VCM Elites: Liz Ryan

by EJN Comments (1) Articles, Racing

Continuing our preview of the invited field for the Vermont City Marathon (5/29 in lovely Burlington, VT), we have GBTC runner extraordinaire Liz Ryan. Here’s Liz’s profile, courtesy of the VCM website:

VCM preview 2016 Mason RyanTown: Cambridge, MA
Originally from: Farmington, CT
College & Year: Brown University, 2013

Occupation: Track Coach, Cheesemonger, Communications Associate at Clover Food Lab, starting a PhD program in September
Club Affiliation: Greater Boston Track Club
Sponsors: Myself
Recent Race Highlights: February 2015, Amherst 10 Miler: 1:00:55

April 2015, Boston Marathon: 22nd woman (10th American) in 2:47

May - December 2015: 6 months running for New Balance Panama while working for the Smithsonian Tropical Research Institute

December 2015, CIM: Marathon PR of 2:45

February 2016, Super Sunday 5 Miler: 5 Mile PR of 28:30
Marathon PR: 2:45 in 2015 at California International Marathon (CIM)

Other Racing Highlights: I ran XC and Track & Field for Brown University. While I would have liked to focus more on running, I was taking too many classes, writing one too many theses, and doing too many extra-curriculars to focus on running. I believe I graduated with a 3k PR of 10:16.

We sent Liz some follow up questions to dig a little deeper:

How have you been racing so far in 2016?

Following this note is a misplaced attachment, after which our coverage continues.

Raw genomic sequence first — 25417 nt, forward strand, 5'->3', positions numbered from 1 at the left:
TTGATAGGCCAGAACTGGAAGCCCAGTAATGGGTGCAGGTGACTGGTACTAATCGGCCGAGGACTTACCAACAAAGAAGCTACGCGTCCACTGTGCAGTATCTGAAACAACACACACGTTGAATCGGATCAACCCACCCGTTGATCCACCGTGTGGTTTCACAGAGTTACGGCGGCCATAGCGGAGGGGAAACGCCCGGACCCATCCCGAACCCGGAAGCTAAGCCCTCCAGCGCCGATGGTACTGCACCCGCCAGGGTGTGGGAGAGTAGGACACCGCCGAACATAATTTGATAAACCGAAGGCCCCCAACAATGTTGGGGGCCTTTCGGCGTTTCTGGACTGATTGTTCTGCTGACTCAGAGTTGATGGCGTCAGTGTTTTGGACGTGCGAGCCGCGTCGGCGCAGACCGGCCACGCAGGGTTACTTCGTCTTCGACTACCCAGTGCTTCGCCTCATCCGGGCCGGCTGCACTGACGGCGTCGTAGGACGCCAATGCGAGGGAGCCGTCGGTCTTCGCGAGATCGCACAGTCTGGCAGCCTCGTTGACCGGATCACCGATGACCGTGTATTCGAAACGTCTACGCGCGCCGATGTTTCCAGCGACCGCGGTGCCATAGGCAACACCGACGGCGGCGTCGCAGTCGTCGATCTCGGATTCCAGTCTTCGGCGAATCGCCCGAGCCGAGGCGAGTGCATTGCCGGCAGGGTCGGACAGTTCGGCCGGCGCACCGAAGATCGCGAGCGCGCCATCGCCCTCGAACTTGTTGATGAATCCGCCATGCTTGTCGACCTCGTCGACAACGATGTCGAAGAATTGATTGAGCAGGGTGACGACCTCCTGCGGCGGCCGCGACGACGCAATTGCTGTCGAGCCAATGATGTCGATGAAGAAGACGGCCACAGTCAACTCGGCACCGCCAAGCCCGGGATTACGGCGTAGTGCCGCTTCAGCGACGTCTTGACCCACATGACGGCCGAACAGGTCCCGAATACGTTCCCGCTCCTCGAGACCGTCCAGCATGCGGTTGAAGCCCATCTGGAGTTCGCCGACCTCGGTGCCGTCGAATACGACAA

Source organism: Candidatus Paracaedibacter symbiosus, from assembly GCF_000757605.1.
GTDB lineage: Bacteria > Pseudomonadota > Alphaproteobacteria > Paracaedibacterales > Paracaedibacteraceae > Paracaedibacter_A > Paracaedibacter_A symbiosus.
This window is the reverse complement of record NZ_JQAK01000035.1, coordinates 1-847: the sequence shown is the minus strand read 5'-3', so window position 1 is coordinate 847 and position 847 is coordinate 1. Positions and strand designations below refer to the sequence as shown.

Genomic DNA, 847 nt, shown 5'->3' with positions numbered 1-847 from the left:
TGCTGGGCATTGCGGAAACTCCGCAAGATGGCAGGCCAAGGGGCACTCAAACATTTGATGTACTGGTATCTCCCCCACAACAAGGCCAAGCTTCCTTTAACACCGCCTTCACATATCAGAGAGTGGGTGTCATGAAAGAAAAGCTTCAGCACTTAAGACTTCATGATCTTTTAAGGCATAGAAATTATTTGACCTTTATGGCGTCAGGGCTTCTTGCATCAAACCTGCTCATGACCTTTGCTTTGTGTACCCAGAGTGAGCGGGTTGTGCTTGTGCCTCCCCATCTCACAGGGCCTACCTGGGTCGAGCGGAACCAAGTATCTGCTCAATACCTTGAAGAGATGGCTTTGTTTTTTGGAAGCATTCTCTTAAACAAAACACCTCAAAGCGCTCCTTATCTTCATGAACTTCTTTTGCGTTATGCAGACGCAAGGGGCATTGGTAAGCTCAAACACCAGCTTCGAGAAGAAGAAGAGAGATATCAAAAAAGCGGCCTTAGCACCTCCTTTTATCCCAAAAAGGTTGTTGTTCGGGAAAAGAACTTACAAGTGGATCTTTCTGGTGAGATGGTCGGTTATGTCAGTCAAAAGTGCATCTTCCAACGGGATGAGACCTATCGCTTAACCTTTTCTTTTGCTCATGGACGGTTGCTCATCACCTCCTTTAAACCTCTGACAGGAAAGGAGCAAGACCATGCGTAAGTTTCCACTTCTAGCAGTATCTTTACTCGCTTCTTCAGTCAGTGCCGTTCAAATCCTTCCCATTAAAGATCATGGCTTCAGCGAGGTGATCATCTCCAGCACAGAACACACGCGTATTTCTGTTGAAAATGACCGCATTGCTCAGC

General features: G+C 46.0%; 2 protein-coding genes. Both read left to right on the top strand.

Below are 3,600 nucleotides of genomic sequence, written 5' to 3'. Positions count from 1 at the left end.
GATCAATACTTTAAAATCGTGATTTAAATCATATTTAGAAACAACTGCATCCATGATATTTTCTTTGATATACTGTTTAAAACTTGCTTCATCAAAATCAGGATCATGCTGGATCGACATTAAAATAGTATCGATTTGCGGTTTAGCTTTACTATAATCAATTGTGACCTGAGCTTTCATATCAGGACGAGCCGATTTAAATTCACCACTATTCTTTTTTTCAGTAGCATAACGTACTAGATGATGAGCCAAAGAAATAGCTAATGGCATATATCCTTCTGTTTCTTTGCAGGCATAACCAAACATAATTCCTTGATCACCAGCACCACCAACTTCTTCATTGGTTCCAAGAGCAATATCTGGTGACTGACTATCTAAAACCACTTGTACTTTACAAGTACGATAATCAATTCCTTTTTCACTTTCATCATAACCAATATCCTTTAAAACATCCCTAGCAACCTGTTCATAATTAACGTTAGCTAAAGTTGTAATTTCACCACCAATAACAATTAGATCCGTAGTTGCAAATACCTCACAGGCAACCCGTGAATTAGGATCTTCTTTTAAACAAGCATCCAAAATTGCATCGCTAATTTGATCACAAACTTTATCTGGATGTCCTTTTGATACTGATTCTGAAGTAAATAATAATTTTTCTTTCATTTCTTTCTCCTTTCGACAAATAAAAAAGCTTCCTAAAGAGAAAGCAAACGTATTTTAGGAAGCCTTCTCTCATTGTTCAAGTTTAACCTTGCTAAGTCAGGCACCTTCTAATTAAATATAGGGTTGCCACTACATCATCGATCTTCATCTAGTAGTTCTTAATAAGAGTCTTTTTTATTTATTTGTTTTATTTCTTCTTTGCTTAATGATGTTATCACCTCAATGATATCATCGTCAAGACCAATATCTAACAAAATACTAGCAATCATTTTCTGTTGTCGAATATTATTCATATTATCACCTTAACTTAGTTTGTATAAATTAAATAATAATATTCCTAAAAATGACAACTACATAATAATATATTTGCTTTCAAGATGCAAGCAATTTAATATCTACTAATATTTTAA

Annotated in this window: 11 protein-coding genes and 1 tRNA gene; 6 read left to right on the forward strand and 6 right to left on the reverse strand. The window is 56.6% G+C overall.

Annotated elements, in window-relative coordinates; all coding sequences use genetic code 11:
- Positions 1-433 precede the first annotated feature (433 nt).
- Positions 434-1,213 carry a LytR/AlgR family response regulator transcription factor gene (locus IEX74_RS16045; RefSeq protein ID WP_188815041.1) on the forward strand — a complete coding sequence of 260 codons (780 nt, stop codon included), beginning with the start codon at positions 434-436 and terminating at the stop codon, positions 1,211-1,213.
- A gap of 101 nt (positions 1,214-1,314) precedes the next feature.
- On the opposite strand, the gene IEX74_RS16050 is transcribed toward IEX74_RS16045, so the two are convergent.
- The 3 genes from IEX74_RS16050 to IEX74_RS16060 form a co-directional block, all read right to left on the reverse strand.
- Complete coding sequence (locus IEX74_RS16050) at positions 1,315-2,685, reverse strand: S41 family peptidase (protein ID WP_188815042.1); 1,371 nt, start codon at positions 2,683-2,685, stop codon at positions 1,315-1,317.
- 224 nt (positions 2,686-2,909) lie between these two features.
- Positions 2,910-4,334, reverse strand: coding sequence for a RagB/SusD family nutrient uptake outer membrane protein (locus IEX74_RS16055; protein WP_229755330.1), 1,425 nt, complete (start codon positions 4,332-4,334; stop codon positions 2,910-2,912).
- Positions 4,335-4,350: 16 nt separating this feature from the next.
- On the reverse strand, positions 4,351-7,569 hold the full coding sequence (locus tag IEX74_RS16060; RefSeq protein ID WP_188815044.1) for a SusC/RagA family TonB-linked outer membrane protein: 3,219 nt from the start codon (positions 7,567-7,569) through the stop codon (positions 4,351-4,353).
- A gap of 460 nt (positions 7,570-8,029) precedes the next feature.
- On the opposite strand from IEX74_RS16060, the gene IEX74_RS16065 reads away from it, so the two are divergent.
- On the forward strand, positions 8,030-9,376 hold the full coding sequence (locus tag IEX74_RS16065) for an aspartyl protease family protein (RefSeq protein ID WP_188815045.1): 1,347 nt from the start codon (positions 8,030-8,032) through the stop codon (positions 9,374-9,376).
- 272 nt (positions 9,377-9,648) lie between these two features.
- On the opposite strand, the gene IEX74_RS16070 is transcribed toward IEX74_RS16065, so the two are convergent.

I’ve had a pretty great start to the year. Started with a 5-mile PR at Super Sunday, then a 3k PR on the track (throwing my hat in the ring for the ATR series this year) and most recently a 2:51 at the Boston Marathon (6th American). I will be racing the USA 25km National Championship two weeks before VCM, so I’m just hoping to continue the streak, and not embarrass myself too much.

You have quite the packed racing schedule. Even the turnaround from Boston to VCM is tight. Is that something that you’ve always done?

I just love racing. I believe our sport is at it’s best an excuse to get out and compete. I think it’s less about doing amazing workouts while training solo (which Instagram tells me everyone is doing), and more about getting out there and testing yourself when you have the opportunity. I raced 31 times (2 of which were marathons) last year. It’s definitely not for everyone, and I do understand the injury risk but when opportunities present themselves I pretty much always say “yes”. So when I had the opportunity to race the National 25km championship 4 weeks after Boston I said “yes!”. It was definitely not a PR effort, but I got a chance to travel to a state I’d never been too (props to Michigan), meet some pros I never imagined meeting, and race to a 9th place finish. When is that going to happen again? Also, I highly recommend the race. It was a stunning course through the woods and Founder’s Brewery is a short walk from the finish line.

First time at VCM? What does it mean to be a part of the invited runner field?

I’m super pumped! It’s my first time at VCM, and I am definitely very intimidated by the accolades of the other women in the invited runner field. I love Burlington, and my life goal is to live in Vermont in a log cabin where my boyfriend will brew beer for me non-stop, so I’m also just excited for the whole weekend’s festivities.

What goal are you aiming for?

Top 3 would be nice, but obviously it will be very competitive. Secondary goal is to drink all the beer in Vermont. Hill farmstead is having their anniversary celebration the same weekend as VCM, so my biggest challenge for the weekend will be making it to the line sober.

What’s your biggest strength as a runner? How do you think that translates to the VCM course?

Downhills, downhills, downhills. I assume there are some at VCM?